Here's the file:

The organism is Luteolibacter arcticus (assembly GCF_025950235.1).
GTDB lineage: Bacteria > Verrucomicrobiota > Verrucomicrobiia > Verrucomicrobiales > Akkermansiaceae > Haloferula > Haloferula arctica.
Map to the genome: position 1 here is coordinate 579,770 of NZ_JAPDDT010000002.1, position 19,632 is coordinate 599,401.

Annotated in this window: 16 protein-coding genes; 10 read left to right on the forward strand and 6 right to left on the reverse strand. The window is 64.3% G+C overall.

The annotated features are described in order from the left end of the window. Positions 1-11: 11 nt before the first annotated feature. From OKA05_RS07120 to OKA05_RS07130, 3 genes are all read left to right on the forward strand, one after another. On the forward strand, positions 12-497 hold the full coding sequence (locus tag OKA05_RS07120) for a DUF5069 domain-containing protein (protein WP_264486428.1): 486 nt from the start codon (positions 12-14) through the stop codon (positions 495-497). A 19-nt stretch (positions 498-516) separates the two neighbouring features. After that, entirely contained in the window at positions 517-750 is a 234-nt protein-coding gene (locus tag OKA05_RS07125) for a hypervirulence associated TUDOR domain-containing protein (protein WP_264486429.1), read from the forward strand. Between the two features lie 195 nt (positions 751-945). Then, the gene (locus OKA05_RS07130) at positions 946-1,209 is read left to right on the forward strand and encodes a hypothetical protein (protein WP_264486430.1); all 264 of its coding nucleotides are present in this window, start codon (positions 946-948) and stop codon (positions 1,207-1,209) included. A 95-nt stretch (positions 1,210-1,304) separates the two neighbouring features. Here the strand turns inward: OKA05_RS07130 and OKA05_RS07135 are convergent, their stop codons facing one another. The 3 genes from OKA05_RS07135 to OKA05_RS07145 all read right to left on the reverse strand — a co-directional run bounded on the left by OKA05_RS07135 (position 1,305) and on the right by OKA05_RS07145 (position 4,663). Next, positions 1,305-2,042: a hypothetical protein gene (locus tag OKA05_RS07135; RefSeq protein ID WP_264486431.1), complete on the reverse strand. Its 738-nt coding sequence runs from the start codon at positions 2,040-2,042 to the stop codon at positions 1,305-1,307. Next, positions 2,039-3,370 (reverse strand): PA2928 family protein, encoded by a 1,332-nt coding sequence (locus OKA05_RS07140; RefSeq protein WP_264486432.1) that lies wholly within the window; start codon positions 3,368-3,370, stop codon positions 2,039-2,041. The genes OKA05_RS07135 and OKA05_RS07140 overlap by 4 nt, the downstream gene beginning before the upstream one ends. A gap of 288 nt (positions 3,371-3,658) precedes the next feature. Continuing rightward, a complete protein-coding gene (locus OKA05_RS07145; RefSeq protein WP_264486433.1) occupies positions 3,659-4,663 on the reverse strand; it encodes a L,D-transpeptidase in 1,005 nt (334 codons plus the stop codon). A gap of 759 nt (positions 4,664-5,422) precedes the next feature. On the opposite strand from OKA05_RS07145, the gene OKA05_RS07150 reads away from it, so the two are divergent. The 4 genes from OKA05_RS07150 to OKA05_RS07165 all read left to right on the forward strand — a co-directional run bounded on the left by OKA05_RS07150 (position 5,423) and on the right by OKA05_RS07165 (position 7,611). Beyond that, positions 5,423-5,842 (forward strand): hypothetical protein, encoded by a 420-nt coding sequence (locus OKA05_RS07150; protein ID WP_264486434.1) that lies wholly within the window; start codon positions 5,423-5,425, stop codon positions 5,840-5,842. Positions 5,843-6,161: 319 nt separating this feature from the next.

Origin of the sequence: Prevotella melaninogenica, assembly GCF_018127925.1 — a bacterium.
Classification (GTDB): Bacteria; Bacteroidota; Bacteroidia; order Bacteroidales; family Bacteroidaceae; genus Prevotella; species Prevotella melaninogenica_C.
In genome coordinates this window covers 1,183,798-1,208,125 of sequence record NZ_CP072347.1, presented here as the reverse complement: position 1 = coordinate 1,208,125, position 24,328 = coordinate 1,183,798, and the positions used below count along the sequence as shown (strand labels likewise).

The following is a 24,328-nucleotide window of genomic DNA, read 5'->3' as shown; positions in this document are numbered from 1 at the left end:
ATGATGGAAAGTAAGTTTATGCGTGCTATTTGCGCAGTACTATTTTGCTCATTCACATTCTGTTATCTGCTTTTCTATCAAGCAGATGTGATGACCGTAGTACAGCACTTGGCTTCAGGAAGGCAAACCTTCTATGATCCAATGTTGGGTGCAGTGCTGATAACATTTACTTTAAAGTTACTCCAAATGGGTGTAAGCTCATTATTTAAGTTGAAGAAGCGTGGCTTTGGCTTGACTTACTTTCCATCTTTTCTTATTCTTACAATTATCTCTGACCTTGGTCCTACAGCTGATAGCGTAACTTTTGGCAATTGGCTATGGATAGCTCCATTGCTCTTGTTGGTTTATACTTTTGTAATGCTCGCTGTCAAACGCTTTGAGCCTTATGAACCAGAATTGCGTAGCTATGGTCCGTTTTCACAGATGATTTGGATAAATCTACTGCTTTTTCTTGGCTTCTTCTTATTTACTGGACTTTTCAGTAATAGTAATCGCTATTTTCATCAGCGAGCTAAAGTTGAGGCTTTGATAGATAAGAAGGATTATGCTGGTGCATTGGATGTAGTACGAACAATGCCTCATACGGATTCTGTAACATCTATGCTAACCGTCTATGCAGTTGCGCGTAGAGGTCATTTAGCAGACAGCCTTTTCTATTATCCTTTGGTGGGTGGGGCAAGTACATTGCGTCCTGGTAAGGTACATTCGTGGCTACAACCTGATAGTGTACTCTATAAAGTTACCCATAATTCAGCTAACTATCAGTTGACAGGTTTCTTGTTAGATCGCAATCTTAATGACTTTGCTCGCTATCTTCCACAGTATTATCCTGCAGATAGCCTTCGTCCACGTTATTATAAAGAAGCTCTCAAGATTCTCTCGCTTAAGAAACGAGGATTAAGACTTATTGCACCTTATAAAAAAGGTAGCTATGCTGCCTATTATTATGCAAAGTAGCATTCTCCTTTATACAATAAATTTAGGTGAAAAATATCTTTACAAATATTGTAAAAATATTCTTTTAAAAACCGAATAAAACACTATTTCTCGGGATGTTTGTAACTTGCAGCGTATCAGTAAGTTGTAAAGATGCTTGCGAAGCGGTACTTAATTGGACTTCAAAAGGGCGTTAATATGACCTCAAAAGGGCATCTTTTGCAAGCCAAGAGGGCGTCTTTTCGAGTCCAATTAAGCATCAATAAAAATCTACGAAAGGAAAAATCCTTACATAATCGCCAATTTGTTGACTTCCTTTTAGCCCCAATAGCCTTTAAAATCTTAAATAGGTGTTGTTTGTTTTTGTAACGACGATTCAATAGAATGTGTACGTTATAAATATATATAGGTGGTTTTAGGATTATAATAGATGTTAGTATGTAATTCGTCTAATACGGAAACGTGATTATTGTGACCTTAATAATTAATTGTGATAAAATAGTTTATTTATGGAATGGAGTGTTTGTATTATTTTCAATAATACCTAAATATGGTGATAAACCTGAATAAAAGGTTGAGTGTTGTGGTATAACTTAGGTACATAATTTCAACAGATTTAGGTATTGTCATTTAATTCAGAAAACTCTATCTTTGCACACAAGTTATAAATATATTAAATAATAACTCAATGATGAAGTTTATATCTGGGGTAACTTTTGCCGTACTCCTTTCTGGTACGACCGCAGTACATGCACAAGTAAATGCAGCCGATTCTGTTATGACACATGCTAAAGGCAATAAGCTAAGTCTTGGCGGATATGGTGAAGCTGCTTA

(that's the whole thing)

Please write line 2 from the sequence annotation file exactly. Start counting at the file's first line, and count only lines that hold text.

GTDB lineage: Bacteria > Verrucomicrobiota > Verrucomicrobiia > Verrucomicrobiales > Akkermansiaceae > Haloferula > Haloferula arctica.